In her former position as commissioner for home affairs, Ms. Malmström had already built a reputation as someone unafraid to compromise. But critics say that she often acted too cautiously under José Manuel Barroso. They claim she always sought his support first, even though she had the mandate to act on her own. “It looked like a teacher and his pet,” an insider said. For her critics that means Ms. Malmström made only few mistakes, but never made full use of her potential.
A particularly harrowing time came when she was commissioner for home affairs. Some 300 refugees drowned off the shore of the Italian island Lampedusa and she and Mr. Barroso attended the hastily set up commemoration. Ms. Malmström said she still sees the white coffins, ten of them for children, before her eyes: “The image will stay with me as long as I live.”
Washington is expecting more from the Trans-Pacific Partnership with Japan, Malaysia, Singapore and other Asian countries
It was a moment demonstrating Europe’s powerlessness – which was especially bitter for Ms. Malmström, the woman who had entered European politics because she believes in the European Union.
When Sweden held its referendum on its E.U. ascension, Ms. Malmström was active in the pro-Europe camp. In 1999, she was elected to the European Parliament in her second attempt, in 2006 she joined the Swedish government as minister for European affairs, in 2010 she became commissioner in Brussels.
Europe has shaped Ms. Malmström since she was a child. At nine years old, she moved to Germain-en-Laye near Paris, where her father worked for a Swedish company. As a young adult, she spent 10 months working in Barcelona, and two summers with a German firm as a student.
The commissioner doesn’t like talking about her private life. Her husband and her 12-year-old twins, a boy and a girl, moved to Brussels five years ago, that much is known. Ms. Malmström once told a Swedish newspaper that she won her husband’s heart with her sense of humor.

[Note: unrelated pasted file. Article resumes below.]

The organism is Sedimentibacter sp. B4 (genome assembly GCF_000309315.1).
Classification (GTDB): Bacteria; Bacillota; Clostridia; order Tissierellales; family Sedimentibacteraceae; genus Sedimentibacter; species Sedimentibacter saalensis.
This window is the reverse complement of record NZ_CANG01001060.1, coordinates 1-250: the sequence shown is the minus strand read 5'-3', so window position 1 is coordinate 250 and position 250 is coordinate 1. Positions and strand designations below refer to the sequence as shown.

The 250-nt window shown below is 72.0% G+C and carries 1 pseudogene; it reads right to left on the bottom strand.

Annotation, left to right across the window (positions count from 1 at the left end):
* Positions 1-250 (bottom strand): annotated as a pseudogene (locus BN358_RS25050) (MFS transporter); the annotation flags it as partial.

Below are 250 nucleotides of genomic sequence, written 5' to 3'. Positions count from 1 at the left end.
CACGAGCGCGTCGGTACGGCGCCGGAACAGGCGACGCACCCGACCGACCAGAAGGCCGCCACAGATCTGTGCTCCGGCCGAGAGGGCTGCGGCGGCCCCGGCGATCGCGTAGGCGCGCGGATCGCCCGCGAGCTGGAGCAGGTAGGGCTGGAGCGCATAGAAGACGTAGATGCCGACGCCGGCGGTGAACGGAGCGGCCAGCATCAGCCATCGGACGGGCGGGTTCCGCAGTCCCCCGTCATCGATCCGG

Some in Brussel wonder whether she is tough enough for her job. She has taken a firm stance on investor protection, one of the most controversial parts of the planned TTIP agreement – and one that Commission President Mr. Juncker might like to drop, much to the displeasure of business leaders.
Because Ms. Malmström insists on investor protection, she remains the target of much of the TTIP opponents’ anger. She seems to be surprised that the topic, which is known under the abbreviation ISDS, has developed something of a life of its own. She recently said “there are thousands of people out there spending their days hating ISDS.”
In response to criticism, Ms. Malmström is planning to present adjustments to the investor protection section. She also keeps pointing out that it was German companies in particular that have benefited from ISDS in the past.
Video: Ms. Malmström promised more transparency in TTIP negotiations as commissioner-designate.
But she does concede that it was a mistake to keep the negotiation mandate the E.U. governments had agreed upon for TTIP secret. “At the time, the suspicion arose that there was something fishy,” she said. Ms. Malmström added that today she’s a bit amused by how many of those complaining about opacity have never read the now public mandate, which she called a “very boring document.”
Of course, it wasn’t her decision to keep the paper secret for so long. Member states had refused to publish it.
It’s one of the commissioner’s toughest tasks to rally real support from E.U. governments. Most of them are hardly interested in TTIP. German Chancellor Angela Merkel, originally one of the driving forces behind the treaty, has recently renewed her commitment to the project in Brussels. But the crises in Greece and Ukraine are far more urgent at the moment, relegating TTIP to the bottom of the political agenda.
Ms. Malmström feels that the E.U. member states are leaving her to fend for TTIP on her own. “If you have a dialogue, you can correct the biggest misunderstandings. But I cannot do this alone,” she said, adding “member states need to engage and need to become more active.”
But her most difficult challenge probably lies with the United States. The American government is negotiating with the Europeans, but had already made it clear to her predecessor Mr. De Gucht that it sees Europe in the role of the supplicant.
Washington is expecting much more from the Trans-Pacific Partnership with Japan, Malaysia, Singapore and other Asian countries. “The U.S. is not dependent on TTIP,” said trade expert Hosuk Lee-Makiyama of the Brussels-based think tank the European Center for International Political Economy.
That’s why in the end it might only be of limited use that Ms. Malmström is getting along much better with U.S. chief negotiator Michael Froman than her predecessor used to. If the Americans are courting aspiring Asian nations more than aging Europe, there’s hardly anything Ms. Malmström can do about that. She has a thankless job. And not just because of the emails from Germany.
This article originally appeared in weekly business magazine WirtschaftsWoche. To contact the author: firstname.lastname@example.org.